How can you find parts of Internet servers that are normally
hidden from your browser? Dionisis Sir recently wrote to me,
Sometimes search engines like Yahoo or Google can do the hard
work for us. For example if we give to Google: intitle:"Index
of administrators.pwd" it will give us back some very interesting
Now even better we can give: intitle:"Index of /etc/"
If we use our imagination we can give intitle:"Index
of /etc/group" and bingo!! There are many combinations we
can think like: intitle:"Index of /cgi-bin/" or cgi-bin/etc
or, or, or....!!
There are a number of web
tutorials on how to use search engines to find computers that
let your browser just walk in and look at and download almost
anything, even things that aren't on their web sites. You can
learn a great deal about how an Internet server works by using
these techniques. In this Guide we go a few steps further than
these tutorials. We also show what to do after finding interesting
servers, and how to enjoy them without getting into trouble.
How to Find Hidden
Let's start with something fun and useful. You can get sued
or infected by viruses by using a peer-to-peer file program to
download music from other folks, home computers. However, there
are many Internet servers that offer free, legal music. Here's
a way to find even the most obscure of them, even find files
that aren't listed on the web page associated with the download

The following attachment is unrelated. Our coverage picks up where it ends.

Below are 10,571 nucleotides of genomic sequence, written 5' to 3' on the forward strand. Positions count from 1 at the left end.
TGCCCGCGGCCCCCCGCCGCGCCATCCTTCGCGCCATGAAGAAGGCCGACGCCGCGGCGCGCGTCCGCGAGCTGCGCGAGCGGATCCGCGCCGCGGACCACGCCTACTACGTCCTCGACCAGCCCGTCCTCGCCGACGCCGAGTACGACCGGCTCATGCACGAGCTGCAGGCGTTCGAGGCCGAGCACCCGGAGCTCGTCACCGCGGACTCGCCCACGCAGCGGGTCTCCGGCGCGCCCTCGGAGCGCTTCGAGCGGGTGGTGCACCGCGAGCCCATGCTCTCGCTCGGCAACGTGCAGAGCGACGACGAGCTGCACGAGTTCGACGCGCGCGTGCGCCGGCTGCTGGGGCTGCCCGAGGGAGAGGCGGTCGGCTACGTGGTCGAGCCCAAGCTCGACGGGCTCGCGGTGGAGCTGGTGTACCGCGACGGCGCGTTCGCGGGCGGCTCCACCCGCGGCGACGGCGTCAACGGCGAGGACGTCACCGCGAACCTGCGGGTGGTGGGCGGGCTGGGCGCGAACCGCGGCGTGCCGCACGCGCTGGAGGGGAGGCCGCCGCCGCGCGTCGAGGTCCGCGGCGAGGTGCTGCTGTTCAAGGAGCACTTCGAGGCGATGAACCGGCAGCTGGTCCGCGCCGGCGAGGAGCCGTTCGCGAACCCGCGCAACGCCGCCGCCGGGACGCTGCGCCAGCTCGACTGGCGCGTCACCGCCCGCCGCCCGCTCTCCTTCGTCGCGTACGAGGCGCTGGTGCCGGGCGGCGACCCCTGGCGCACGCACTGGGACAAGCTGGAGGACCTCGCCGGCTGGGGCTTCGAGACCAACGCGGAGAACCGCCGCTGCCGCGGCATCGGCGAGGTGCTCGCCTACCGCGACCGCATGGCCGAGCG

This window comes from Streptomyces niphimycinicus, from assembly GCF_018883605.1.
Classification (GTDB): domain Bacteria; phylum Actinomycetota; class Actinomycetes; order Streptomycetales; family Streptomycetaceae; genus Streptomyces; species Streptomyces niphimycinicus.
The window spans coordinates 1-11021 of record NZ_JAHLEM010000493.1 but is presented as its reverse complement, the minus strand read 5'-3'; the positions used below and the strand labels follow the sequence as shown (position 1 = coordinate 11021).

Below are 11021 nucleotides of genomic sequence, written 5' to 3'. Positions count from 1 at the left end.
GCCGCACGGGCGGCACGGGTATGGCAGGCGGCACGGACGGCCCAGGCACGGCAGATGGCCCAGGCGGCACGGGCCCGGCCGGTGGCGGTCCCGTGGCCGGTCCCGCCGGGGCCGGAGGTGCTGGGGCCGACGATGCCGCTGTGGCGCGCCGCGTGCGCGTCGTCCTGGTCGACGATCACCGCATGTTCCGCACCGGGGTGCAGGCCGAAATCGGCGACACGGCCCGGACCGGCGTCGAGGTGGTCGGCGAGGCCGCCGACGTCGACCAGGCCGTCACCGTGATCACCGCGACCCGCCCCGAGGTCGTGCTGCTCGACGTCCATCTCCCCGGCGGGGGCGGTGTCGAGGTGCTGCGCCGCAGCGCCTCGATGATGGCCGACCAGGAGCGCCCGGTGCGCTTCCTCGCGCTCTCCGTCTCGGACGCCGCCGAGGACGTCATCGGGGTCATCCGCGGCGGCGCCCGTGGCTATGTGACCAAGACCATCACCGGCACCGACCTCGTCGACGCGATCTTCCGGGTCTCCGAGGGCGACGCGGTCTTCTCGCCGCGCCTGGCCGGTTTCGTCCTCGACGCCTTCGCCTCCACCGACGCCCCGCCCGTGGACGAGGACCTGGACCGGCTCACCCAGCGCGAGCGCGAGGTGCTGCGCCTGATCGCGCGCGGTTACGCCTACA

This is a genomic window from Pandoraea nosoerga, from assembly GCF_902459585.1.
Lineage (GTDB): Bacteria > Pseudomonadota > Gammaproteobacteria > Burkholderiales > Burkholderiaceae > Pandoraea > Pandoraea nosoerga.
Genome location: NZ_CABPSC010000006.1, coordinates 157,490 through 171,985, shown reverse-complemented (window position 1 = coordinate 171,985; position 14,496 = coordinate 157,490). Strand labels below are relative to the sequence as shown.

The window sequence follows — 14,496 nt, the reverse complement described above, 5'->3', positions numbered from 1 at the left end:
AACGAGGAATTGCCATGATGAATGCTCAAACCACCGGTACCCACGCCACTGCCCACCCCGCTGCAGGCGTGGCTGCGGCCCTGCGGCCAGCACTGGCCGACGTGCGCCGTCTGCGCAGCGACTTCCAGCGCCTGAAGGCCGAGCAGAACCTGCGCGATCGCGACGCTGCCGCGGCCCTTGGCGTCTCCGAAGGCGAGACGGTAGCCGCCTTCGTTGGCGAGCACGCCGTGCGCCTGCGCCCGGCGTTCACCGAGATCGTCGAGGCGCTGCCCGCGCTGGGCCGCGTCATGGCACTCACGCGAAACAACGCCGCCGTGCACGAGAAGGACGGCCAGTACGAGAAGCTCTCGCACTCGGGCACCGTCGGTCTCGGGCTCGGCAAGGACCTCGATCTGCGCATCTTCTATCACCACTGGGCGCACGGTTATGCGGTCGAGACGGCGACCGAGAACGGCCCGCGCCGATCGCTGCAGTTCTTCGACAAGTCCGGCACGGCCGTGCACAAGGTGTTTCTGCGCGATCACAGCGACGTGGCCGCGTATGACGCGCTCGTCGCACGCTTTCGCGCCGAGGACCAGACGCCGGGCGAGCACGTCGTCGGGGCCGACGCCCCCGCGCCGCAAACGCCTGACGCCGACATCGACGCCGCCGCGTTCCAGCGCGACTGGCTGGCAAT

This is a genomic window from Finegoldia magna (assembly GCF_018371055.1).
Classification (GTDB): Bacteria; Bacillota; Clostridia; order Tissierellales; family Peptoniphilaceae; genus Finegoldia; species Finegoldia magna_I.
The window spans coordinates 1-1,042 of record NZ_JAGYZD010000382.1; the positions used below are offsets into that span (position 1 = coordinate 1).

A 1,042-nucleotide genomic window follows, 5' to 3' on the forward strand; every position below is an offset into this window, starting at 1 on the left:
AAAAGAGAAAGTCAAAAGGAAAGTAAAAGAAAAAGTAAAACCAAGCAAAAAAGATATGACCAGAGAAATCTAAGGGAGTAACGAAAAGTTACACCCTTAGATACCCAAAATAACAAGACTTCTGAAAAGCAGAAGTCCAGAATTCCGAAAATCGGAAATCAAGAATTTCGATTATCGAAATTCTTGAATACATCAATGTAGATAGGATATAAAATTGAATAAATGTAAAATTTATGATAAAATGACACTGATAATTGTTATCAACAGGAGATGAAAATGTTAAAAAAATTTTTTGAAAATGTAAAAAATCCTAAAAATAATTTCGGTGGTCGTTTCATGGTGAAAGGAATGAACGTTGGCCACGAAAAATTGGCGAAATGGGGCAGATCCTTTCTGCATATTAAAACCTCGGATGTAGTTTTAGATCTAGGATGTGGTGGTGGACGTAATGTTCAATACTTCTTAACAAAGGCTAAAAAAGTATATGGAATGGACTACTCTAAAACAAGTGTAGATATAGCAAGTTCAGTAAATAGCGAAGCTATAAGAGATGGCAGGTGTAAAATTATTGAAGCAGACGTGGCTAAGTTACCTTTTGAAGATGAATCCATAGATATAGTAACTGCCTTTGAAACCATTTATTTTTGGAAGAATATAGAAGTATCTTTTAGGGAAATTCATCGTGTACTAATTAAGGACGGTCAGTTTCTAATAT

site. Most ftp servers (which offer downloads) keep everything
in a directory called ftproot.
Try a Google
search on inurl:ftproot. Here's one I found.
Using a download site such as this is pretty good insurance
against getting sued for music piracy. Although some sleazy web
sites do offer pirated music files, they get shut down fast.
In this case, by using the "Index of" search trick,
you have found a way to view the web site that tells you the
dates of its files. This site has clearly been in business a
long time. This suggests it isn't a piracy site.
Most importantly, you can read the date of each individual
music file. If it is before 2003, you can be pretty sure it isn't
one of those fingerprinted files the RIAA is using to catch pirates.
And if you swear off using peer-to-peer file sharing programs
entirely, no one is going to be able to use these programs to
snoop on your hard drive.
Why do we freely give out information that even the total
beginner may use as a two-edged sword of cyberspace power? We
do this "to turn over to mankind
at large the greatest possible power to control
the world and deal with it according to its lights and
values." -- Robert J. Oppenheimer, head
of the Manhattan Project, which created the world's first nuclear